This layout is also convenient when the user wishes to read all the comments. On that site, the layout is still the same, so the sidebar on the right is still visible. But this time it’s only visible on desktop view, so this is one privilege of those who visit the site on a PC.

Site of all comments

Do you think a layout like this would be convinent for the users? Or isn’t it too unusual to have sidebars on both sides?

XSS and Content Security Policy, and existing CSS

I have done the first development of a website and deployment. Scanning the server with an online security evaluation tool I was recommended that I add a Content security Policy to the website, and I understand that this can help with XSS. But I read that this will disable inline CSS styles.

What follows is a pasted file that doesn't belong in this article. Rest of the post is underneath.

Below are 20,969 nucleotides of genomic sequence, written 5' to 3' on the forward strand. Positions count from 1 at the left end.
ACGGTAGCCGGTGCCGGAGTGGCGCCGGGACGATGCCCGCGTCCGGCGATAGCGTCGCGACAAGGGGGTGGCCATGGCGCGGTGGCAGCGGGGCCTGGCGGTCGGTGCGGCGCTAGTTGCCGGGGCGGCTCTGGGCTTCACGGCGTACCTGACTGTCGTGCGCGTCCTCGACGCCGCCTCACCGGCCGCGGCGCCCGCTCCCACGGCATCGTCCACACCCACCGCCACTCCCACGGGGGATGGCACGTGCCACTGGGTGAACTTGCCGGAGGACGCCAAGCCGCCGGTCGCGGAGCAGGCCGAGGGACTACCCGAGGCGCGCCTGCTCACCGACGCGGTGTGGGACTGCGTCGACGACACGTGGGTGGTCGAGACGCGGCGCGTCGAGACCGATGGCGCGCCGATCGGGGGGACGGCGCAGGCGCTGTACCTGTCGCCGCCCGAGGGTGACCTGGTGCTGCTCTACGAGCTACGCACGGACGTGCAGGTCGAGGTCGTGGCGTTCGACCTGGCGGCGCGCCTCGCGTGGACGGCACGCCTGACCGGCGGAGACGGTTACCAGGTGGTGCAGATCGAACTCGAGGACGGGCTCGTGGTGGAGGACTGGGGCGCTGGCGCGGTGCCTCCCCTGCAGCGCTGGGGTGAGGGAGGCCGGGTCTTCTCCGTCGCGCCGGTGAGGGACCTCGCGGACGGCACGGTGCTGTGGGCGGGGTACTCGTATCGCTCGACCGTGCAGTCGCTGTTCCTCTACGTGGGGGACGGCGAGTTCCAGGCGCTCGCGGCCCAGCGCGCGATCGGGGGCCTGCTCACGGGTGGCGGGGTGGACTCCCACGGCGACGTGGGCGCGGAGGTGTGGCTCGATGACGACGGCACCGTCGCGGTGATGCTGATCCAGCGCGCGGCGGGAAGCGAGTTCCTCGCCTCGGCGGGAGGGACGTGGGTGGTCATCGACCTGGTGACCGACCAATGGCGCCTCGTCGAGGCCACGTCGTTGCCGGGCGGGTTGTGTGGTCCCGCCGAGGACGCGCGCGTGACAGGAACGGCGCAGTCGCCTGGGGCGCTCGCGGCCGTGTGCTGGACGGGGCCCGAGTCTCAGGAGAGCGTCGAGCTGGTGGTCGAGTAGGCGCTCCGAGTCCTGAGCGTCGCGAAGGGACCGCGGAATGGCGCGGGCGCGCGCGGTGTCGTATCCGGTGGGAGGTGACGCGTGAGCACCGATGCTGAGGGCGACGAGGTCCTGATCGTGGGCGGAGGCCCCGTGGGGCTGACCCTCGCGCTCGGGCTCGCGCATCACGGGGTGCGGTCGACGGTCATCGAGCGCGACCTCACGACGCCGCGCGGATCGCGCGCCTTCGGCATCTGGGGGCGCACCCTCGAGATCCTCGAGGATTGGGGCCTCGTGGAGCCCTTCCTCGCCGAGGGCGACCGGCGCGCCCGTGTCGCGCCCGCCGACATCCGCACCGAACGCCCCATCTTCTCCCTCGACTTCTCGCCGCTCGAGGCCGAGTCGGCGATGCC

I have used inline CSS freely all over the website. Did not know this was a bad thing. (eg: div style=”width:100%;”). If I was to find and transfer all inline CSS to file it would take too long.

However I am only taking input from user in 3 pages. One is a feedback form that stores data on server only. One is a contact form that does not store data only send an email(collects user email address). The comments page takes comment input, stores the data, it retrieves and displays entries that have been cleared by admin. The other pages are mostly displaying static content.

I’m assuming comments page is the priority (is this right?). Would it work if I put CSP declarations (? default-src: https:) to the above three pages only (and remove inline CSS). and the others have inline enabled (? default-src: https: ‘unsafe-inline’) ?

Allow the user to toggle between 2 ways to display content on mobile?

So I have some page for a mobile app that I want to display a list of products. I have two options and I don’t know what to choose:

  1. Show items in a grid with a large picture and a small description (Assuming the phone is portrait, you can fit 2 items side by side, 2-3 rows, so there may be 4-6 items shown in the screen)